When you’re telling a good story, honesty isn’t the most essential trait. True stories can be fun, sure, but no one cares about the fish you caught in 1973, Brian. It wasn’t even that big. Despite this, it’s breathtaking honesty and introspective intelligence that sets Marika Hackman’s Any Human Friend apart from any album I’ve heard this year.
Just look at the album cover — Marika herself, standing in a pair of y-fronts, wearing too-big thermal socks, holding a pig. Hackman hides nothing, besides maybe the identity of the pig.
By tearing away the facade, Marika lets herself breathe. She’s talking sex, sexuality, self-reflection, and feminism — all presented with the pretty red ribbon of witty lyricism, sharp melodies and perfectly produced canvases of sound. The skill of Marika as a producer, joined by David Wrench (who produced major ambient names like Frank Ocean, The xx and Let’s Eat Grandma) is something a production geek like me can’t get enough of — even if it makes me poor craic at parties.
I had a fairly skewed idea of what Marika was all about going into this album. My experience of her work comes from her guest vocals on Alt-J’s ‘Warm Foothills’ and ‘Last Year’ — two artsy, curious indie folk tracks. I expected a little more of that. Maybe that’s why I got such a shock when ‘The One’ pounded from my speakers. This is super-fun, guitar-led pop, a la Bombay Bicycle Club or The 1975, with all the trimmings of perfectly fun pop — punchy beats, guitar riffs that make their home in your brain but never leave, and melt-your-face-off, New Order synth that’s never going to apologise for anything.
However, it’s the lyricism here that makes this tune special. Right away, there are vocals screaming “attention whore” or how everybody “wants my dick”. Like Marika Hackman herself says:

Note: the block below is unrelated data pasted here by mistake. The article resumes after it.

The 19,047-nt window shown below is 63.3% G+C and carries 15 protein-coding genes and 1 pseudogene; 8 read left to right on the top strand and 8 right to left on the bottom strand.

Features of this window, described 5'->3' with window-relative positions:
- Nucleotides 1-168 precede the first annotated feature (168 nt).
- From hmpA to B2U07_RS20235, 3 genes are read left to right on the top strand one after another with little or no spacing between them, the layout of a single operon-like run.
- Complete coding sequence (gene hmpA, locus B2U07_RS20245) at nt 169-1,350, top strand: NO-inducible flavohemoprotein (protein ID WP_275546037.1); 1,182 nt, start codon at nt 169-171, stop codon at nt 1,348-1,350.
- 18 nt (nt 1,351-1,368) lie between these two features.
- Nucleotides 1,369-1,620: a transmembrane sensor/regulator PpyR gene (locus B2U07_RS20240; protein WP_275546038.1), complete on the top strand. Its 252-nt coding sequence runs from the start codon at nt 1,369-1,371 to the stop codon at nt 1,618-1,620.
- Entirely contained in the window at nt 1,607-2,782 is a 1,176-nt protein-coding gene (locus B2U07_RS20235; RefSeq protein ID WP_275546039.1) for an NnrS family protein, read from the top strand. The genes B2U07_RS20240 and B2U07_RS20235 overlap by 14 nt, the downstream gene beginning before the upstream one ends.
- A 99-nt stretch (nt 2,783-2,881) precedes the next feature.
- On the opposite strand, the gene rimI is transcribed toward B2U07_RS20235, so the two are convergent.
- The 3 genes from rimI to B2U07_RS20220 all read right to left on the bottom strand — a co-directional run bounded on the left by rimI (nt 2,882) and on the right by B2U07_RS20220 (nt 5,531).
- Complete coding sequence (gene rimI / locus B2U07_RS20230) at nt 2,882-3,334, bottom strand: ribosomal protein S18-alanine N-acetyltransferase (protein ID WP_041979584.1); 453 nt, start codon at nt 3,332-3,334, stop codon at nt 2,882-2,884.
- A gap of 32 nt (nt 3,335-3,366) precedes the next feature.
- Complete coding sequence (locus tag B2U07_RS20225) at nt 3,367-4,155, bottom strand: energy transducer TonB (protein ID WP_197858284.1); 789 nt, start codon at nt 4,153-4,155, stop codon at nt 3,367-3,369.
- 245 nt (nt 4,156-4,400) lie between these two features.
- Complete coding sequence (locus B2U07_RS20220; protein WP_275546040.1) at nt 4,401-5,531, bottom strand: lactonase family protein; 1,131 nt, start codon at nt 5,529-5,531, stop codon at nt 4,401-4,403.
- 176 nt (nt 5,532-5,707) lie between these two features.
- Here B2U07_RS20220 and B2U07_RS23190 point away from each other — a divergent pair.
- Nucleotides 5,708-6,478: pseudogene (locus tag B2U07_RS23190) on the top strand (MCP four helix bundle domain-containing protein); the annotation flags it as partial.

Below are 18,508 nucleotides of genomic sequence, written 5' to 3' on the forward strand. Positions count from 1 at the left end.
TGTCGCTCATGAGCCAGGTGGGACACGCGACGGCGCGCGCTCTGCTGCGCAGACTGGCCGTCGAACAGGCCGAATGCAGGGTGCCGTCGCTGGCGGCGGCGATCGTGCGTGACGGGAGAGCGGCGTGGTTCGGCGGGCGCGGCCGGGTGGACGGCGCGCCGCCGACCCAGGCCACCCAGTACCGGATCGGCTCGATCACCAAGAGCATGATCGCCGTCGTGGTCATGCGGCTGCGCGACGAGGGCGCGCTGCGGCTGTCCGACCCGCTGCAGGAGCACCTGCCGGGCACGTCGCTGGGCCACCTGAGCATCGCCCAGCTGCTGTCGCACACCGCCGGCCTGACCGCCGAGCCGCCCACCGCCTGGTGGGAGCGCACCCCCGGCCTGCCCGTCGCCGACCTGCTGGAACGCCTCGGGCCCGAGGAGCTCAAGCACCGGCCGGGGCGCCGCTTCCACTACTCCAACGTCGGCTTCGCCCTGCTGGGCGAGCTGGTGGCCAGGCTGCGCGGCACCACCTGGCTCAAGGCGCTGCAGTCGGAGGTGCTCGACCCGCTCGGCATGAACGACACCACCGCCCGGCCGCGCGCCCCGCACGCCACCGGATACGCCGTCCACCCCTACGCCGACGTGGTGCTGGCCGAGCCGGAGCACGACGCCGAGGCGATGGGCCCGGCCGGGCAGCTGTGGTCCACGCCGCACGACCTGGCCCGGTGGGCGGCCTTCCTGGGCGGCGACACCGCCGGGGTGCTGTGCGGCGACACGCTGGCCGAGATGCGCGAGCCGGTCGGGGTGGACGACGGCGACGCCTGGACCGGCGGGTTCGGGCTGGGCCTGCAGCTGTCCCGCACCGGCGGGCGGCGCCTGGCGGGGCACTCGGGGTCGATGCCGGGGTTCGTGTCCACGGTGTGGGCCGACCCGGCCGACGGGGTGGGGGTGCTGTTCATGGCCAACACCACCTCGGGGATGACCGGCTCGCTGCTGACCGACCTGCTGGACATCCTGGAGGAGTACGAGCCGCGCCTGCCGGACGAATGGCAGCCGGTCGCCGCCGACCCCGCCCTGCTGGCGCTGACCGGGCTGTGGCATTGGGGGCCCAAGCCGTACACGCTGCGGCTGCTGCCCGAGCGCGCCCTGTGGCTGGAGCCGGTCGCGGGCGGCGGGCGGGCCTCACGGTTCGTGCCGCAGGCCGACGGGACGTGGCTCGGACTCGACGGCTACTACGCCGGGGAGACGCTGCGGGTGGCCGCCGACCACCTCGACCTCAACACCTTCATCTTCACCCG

“It’s blunt, but not offensive. It’s mischievous”
‘All Night’ carries on in this vein. It’s a raucous pop battering — fun but sexy, sapphic but not fetishised, laced with the wit and brazen confidence that comes from surely, surely knowing you are the bomb. ‘Hand Solo’ shrugs it’s shoulders and sings the praises of masturbation. ‘Conventional Ride’ discusses sexuality in the most frank and honest way.
In that way, every song feels like you’re getting to know the songwriter. It’s as if she’s given you permission to sift through her head. To see all of her thoughts laid out on the autopsy table.
There are shifts in tone that stop the record falling stagnant, like any great album. ‘Hold On’ is much more delicate than the tracks preceding it, giving Hackman a chance to flex her dreamlike vocal tones, dragging all the softness from your soul, kicking and screaming. ‘Any Human Friend’ is a layered masterpiece reminiscent of Lucy Rose’s first album. The title track bookends the album with vulnerability, stripped of the boldness we’ve seen throughout.
This album is shooting straight to my favourites. Any Human Friend is so bold, fun, witty and charismatic. Hackman’s soft, perfect delivery on top of bouncy indie pop is the best combo since bread and butter. Her brazen attitude is so powerful, so naturally demanding of respect that I’d be fooling no one if I didn’t give this album full marks.
If you want to pick up Any Human Friend, the album drops on August 9.